The general Republican angst out there is largely irrelevant: the 2012 election is a referendum on the current presidential administration because it continues to contravene their 2008 campaign message of “hope and change.” Instead, the governing model business as usual in Washington.
As time goes on, a sinking feeling appears among 2008 Obama voters that this is not what they signed up for. That’s spreading among all likely 2012 voters.
Signals indicate hopes for “hope and change” will be lost on a one-term presidency that wasted partisan power in Washington for much of its time in charge. Never mind that it’s in campaign mode in a tough electoral atmosphere. In 2012, they will pay closer attention to what they have seen.
They were told that the coming Obama Administration would tackle the tough and critical issue of illegal immigration in America. What they saw (from Congressional Democrats, too) was little to address the nation’s approach a to the problem until a lame duck attempt failed to pass weeks before the 2010 partisan power sweep was relinquished by Democrats to the GOP. What they see is that the issue has been more of a hot-button campaign topic to rally voters against Republicans than a general focus of the Democratic leadership to bring beneficial change to the matter. That strategy is with good reason, considering that empty promises have led to a critical regression in support of the president over the past few months.
Not a good trend if there is a repeat of the “hope and change” BOPE (Barack Obama Presidential Experience) narrative over the next presidential term.
The same can be true about the downward trend of support of President Obama by African-American voters. In 2008, they thought that by having the first urban president in the in the White House, Washington would usher in a new way of governing that, if Obama’s leadership was shown to be strong and steady, could heal this country in a way that other presidents and policies did not. Instead of talking about coming together as a diverse nation the first urban president called out his attorney general after a comment about “a nation of cowards” concerning race. Instead of clearly understanding how urban struggles impact America’s overall bottom line of success, America has a president that embraces the old axiom “a rising tide lifts all boats” approach to Depression-era Black unemployment rates and unprecedented social crises crushing urban America.
Of course, when these same sentiments were voiced just a generation or so ago they were attacked as the cause of our current economic disparities and woes – the very causes Mr. Obama used as rallying cries to gather voters and supporters in 2008.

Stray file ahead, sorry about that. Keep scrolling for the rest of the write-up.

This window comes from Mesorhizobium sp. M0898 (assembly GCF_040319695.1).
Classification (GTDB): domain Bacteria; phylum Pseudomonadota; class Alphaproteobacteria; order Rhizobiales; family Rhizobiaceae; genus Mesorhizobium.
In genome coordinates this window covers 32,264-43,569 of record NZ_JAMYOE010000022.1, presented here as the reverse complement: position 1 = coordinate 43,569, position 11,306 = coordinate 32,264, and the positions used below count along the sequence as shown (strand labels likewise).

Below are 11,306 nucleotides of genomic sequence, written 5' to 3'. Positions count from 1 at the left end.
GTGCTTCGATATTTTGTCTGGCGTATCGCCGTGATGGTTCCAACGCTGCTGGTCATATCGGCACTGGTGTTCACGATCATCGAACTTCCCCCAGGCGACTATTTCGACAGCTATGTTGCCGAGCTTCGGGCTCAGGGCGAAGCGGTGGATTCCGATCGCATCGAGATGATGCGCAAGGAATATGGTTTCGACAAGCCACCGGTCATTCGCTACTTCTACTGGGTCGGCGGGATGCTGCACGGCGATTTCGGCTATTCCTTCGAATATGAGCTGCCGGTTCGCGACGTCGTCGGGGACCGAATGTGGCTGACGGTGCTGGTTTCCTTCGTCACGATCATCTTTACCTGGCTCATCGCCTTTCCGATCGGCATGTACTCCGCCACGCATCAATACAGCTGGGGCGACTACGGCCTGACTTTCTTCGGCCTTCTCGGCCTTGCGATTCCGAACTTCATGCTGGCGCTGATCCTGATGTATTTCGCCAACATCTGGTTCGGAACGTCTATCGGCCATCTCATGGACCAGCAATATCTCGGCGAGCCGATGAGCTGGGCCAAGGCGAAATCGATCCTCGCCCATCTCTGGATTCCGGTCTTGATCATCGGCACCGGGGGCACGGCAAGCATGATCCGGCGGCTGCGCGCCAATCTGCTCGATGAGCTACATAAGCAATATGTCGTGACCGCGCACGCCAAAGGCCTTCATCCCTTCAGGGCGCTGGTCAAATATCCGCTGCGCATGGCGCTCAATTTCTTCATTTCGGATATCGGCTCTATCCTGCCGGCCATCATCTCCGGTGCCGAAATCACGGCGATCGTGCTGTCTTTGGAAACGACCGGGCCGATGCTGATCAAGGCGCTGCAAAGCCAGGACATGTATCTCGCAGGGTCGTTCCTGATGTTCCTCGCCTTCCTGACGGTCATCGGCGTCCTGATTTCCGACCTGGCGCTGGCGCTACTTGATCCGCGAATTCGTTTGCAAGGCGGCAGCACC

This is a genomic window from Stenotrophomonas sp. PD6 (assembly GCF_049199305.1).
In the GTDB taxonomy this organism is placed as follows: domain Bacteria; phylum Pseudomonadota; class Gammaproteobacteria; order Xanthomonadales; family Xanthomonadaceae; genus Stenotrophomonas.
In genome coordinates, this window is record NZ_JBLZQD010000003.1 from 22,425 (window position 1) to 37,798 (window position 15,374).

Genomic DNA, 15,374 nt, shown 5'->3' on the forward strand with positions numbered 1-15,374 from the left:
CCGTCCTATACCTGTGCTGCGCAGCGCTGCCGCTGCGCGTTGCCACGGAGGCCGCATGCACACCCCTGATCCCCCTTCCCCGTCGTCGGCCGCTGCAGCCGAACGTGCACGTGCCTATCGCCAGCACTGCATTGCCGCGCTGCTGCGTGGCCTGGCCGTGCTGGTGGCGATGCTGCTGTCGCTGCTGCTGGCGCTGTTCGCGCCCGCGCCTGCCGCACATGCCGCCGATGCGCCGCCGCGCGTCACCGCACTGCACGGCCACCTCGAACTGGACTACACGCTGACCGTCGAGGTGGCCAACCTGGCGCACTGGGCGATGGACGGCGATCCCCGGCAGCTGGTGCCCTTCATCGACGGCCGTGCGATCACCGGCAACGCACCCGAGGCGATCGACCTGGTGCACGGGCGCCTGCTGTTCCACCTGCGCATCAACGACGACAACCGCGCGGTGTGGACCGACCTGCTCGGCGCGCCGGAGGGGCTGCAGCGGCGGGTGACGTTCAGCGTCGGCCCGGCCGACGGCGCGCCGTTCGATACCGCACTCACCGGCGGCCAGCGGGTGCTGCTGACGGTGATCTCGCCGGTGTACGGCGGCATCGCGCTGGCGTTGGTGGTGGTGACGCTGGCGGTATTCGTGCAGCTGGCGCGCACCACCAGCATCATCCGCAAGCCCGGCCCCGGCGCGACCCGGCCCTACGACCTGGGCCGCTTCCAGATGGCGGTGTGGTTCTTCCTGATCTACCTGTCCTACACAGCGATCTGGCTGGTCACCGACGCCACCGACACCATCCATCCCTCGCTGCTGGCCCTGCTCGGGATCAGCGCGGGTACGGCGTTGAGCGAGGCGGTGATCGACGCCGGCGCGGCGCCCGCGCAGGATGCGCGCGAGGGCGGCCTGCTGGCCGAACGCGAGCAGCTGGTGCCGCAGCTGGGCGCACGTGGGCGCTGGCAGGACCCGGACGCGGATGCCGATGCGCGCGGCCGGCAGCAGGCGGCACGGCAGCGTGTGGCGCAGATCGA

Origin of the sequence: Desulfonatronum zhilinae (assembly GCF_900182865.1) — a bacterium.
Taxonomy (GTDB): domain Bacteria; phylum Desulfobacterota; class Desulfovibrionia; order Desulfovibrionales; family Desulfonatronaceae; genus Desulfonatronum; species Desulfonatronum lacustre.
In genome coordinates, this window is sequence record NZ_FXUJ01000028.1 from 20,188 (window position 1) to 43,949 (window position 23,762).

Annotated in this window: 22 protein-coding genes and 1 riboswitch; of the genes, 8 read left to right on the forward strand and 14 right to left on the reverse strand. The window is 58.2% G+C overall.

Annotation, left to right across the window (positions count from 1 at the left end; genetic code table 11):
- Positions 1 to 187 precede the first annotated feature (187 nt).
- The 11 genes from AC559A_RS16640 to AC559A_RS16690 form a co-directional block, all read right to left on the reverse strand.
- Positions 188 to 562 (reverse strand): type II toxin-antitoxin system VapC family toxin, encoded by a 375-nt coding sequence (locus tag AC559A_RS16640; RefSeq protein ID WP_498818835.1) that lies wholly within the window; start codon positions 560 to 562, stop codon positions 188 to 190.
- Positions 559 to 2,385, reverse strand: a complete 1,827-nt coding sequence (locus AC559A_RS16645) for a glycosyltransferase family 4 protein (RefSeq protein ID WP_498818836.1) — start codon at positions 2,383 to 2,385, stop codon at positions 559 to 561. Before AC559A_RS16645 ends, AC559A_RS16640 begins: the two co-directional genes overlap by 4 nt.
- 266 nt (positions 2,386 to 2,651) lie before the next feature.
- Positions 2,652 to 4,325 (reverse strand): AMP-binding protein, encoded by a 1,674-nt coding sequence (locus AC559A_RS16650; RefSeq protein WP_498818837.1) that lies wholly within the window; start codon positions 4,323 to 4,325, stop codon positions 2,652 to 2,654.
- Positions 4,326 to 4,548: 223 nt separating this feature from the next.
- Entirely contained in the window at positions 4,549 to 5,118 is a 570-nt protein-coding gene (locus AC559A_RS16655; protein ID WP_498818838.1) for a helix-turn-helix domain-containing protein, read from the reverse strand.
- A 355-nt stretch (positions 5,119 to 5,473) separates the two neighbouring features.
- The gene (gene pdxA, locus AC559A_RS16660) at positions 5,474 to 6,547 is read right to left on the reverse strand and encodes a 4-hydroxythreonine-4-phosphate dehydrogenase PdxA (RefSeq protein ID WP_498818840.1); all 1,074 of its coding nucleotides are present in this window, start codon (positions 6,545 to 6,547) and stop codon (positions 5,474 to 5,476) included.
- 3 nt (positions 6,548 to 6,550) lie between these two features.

From divisiveness and bickering in government to lack of expedient focus on big ticket items, the message of “hope and change” in 2008 was more of a bumper sticker mantra to rope in voters than a genuine belief and dedication to changing how American government operates. Ironically, there are movements today from the same Obama demographic focused on bringing focus back to everyday people in America than the “populist” Obama Administration promised on the 2008 campaign trail.
But, at least there was the promise of transparent and open government.
The White House’s refusal to release documents in the Solyndra investigation is leading to a possible subpoena of the administration by the GOP-controlled Energy and Commerce Subcommittee on Oversight. Although the request is partisan in nature, it comes after a history of transparency-stifling moves by the Obama Administration. It was seen concerning the healthcare debate (via proposed C-SPAN sessions), then overseeing the hyper-partisan Obamacare vote. The same can be said with the tone of post-partisanship from the administration at its origins, only to disappear just months later once a supermajority was secured by Mr. Obama’s party. News of Solyndra stone-walling, secret “transparency workshops,” and a new proposed regulation that authorized lying about the existence of important documents is hypocrisy from the White House.
Couple that with the ongoing investigation surrounding the contradictions on “Fast and Furious” from this administration and it becomes rather clear: the Obama team campaigned in 2008 on the momentum of voters that had no faith in the White House (or a Republican candidate) after an era of wars and conspiracies, perhaps with no clear intention of fulfilling any of its campaign promises for “change we can believe in.”
“Hope and Change” seems to have an expiration date on it, not because of the weight of the economy or the “popularity” of keynote Republicans at this time. It is simply because everything clearly promised by this president was increasingly bypassed as time passed on.
Lenny McAllister is a political commentator found Saturdays with host TJ Holmes and fellow pundit Maria Cardona on “CNN Saturday Morning” at 10:30 AM Eastern (9:30 Central / 7:30 AM Pacific.)